The coronavirus pandemic, by dramatically changing con- sumption patterns and business operations, is triggering a major corporate solvency crisis in many countries. Apart from policies directly supporting employment, initial policy responses to support businesses focused heavily on liquidity issues. Some liquidity support is still needed, but the crucial issue now is solvency.
Policymakers need to act urgently, as the solvency crisis is already eroding the underlying strength of the business sector in many countries. The problem is worse than it appears on the surface, as massive liquidity support, and the confusion caused by the unprecedented nature of this crisis, are masking the full extent of the problem, with a “cliff edge” of insolvencies coming in many sectors and jurisdictions as support programs lose funding and existing net worth is eaten up by losses. However, the difficulty of predicting the duration and recovery path after the pan- demic, and of differentiating between structural versus temporary changes in demand, makes it hard to determine the long-term viability of enterprises during the pandemic. This complicates the targeting and design of measures to support the corporate sector.
This solvency crisis differs sharply from the global financial crisis, which centered on the financial system and on liquidity problems. Some of the answers from that previous crisis are valid now, but new approaches are also needed.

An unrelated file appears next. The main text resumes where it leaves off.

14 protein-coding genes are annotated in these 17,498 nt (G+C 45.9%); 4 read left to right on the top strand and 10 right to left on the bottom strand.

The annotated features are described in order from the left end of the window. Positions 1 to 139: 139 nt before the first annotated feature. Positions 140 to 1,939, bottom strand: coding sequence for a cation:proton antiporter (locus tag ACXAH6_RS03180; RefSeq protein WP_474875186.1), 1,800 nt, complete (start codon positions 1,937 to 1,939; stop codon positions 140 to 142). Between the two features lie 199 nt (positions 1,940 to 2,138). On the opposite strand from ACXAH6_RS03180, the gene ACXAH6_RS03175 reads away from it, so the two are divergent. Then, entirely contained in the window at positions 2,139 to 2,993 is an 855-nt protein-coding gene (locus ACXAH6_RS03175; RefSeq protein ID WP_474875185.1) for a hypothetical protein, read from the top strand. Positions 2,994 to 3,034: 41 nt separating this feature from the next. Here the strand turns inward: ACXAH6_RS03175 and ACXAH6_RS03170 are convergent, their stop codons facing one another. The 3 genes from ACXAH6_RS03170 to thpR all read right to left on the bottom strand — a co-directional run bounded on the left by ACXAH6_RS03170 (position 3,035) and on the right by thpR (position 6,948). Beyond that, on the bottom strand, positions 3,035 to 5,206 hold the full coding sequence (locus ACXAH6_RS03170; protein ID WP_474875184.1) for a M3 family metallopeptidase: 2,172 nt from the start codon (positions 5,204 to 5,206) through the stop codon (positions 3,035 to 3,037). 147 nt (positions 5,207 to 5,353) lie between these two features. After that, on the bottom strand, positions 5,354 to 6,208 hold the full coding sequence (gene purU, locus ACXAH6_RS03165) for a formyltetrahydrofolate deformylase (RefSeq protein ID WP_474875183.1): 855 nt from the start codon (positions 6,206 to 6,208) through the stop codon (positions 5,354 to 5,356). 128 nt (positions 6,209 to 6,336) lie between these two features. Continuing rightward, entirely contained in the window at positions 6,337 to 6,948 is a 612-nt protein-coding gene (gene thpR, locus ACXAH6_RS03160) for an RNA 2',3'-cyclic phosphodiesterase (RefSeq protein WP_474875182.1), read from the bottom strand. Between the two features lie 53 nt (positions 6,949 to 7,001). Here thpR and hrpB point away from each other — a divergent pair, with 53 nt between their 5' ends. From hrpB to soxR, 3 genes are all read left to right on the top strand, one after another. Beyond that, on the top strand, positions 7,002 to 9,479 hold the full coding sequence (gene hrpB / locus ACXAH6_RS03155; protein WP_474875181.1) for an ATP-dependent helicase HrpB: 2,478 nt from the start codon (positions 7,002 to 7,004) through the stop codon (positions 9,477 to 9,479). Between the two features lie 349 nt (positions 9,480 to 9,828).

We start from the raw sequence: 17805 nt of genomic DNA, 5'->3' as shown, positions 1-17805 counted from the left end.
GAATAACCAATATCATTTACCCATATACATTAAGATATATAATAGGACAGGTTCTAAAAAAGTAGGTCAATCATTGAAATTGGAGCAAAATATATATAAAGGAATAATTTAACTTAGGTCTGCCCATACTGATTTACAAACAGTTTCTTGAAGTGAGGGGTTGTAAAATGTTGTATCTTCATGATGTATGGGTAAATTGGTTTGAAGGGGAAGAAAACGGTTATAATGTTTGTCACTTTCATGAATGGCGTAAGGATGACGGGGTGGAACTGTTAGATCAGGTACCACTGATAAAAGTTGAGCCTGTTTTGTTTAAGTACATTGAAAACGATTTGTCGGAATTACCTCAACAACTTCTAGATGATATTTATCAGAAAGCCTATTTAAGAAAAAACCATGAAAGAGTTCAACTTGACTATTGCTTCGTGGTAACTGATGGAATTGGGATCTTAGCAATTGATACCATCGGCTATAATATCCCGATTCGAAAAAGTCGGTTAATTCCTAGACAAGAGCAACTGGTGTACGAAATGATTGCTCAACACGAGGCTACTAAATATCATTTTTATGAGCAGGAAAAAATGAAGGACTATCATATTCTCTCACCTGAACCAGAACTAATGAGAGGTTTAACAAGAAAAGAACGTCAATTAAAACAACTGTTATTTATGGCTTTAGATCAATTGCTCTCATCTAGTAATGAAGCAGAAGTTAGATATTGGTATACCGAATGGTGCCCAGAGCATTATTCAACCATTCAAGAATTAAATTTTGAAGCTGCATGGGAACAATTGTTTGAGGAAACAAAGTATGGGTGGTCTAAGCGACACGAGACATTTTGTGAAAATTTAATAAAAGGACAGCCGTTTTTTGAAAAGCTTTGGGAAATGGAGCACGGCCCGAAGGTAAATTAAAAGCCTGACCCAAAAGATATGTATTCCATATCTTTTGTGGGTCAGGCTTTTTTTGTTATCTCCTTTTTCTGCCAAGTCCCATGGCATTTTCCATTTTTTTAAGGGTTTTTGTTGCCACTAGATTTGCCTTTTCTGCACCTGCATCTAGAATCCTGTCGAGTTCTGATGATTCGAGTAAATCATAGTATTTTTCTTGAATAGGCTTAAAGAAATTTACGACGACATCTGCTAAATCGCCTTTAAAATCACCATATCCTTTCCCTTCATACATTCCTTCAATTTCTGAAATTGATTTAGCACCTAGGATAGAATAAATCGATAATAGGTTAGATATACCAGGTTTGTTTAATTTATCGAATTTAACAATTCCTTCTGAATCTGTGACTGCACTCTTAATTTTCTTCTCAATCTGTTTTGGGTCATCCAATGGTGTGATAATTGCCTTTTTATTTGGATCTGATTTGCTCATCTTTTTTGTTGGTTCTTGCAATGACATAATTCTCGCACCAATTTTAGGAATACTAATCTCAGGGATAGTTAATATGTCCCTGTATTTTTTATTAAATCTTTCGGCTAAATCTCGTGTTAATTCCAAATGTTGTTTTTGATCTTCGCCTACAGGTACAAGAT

The first wave of liquidity-focused policy measures has prevented much more severe consequences for the corpo- rate sector, jobs, and for the economy more broadly. As the crisis progresses, jurisdictions now need to develop policy responses that accommodate structural changes in the economy triggered by the pandemic, and address the follow- ing problems that make the initial response unsustainable:
• Inadequate targeting of support, which fails to suffi- ciently tailor the policy response to the situations of different firms
• An excessive focus on credit provision, which risks over- burdening firms with debt, promoting inefficient use of resources, and engendering future problems
• Excessive direct government decision-making and sub- optimal use of private sector expertise that could be used to better direct support
• A level of public spending that would be unsustainable over the potential duration of the ongoing economic crisis.
In this report we recommend for policymakers:
• A set of universal core principles to guide the design of the policy response
• A set of potential tools with which to respond
• A decision framework to determine appropriate policy
responses for a specific jurisdiction.
Our objective is to encourage the development of policy actions that support long-term economic resilience and growth, and broad-based improvements in living standards, while minimizing the costs to the public.
Desirable, and feasible, responses will vary across nations and regions due to differences in available govern- ment resources, institutional capabilities, and social and political priorities and constraints.